Tip of the Week: Sighting In
It is absolutely necessary to sight in your deer rifle before you go hunting. You owe it to the deer to make certain your rifle shoots where you point it. Even if you just bought a rifle and the store bore-sighted the gun with a collimator, you still need to shoot it and fine-tune the point of impact. Bore-sighting can be precise and can make a rifle shoot close enough to hit a paper target at 25 yards, but it’s not meant to be a substitute for sighting in the rifle on a range.
Twenty-five yards is where you should start shooting when you take a new rifle to the range. You can get a friend to sight in your rifle for you, but I do not recommend doing so. You need to know how to make adjustments to your sights, no matter if you shoot a scope or open sights.
If your sights get knocked off while you’re hunting, you’ll have to resight the rifle yourself, and you need to know how it works. Besides, the more you shoot your rifle at targets, the more likely you are to make an accurate shot on a deer.
Take your rifle to a range where you have a solid bench to shoot from. Use sand bags to create a solid rifle rest.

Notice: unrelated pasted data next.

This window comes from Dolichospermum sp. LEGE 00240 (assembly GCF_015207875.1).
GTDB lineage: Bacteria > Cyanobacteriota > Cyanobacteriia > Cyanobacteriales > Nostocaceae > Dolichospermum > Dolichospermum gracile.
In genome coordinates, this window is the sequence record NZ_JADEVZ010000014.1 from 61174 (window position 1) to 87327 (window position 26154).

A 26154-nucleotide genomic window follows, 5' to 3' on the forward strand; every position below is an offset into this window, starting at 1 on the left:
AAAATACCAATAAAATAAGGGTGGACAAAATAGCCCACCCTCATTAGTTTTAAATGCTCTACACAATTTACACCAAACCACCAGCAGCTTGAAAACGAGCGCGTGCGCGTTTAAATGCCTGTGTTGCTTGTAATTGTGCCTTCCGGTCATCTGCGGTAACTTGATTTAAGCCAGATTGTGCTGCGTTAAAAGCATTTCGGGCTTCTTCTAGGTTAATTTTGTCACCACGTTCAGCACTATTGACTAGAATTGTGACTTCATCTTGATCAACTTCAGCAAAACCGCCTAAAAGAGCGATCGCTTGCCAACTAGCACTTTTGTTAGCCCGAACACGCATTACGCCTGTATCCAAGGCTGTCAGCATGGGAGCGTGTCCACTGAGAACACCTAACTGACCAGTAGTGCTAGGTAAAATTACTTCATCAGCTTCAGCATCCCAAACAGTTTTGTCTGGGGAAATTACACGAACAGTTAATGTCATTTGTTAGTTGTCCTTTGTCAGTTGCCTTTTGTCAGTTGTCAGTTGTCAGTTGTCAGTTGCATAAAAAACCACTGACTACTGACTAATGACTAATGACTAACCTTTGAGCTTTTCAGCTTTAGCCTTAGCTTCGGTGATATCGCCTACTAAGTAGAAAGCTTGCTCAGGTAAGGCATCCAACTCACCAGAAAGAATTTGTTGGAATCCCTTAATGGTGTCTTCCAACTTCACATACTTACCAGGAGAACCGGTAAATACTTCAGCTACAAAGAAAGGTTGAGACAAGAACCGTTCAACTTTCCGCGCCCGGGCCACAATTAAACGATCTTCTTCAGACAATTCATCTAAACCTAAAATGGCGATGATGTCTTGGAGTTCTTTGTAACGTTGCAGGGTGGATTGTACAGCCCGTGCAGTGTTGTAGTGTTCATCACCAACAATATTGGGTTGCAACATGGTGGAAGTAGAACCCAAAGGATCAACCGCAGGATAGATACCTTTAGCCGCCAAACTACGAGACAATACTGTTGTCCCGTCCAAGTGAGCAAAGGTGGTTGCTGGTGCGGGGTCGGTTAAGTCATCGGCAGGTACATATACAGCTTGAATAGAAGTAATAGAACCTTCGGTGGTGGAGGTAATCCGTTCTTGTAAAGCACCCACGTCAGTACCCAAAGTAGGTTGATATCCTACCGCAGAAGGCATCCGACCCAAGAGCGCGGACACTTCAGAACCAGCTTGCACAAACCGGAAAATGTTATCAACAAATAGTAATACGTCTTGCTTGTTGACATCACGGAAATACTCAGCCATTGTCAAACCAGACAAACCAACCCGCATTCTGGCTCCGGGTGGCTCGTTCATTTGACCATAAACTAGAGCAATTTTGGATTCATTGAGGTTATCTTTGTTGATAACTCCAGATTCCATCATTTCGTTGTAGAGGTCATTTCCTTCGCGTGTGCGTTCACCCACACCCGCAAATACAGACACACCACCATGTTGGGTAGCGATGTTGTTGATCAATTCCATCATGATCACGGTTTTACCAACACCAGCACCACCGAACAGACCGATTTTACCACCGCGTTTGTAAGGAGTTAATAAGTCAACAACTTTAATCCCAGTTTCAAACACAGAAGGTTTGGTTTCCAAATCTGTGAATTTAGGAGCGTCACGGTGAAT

Most popular deer rifles that shoot slightly low at 25 yards will be about 2 inches high at 100 yards. Hunters who take shots out to 200 or 300 yards usually sight in a little high at 100 yards. If you never take a shot beyond 100 yards, sight in to be dead on at that distance.
Any time you put a rifle on an airplane, you should shoot it at a target before you hunt. For that matter, you should fire at a target every now and then throughout the hunting season.
Once sighted in, most hunting rifles are very reliable, but even the most accurate rifle can be “off” if it’s knocked around enough.
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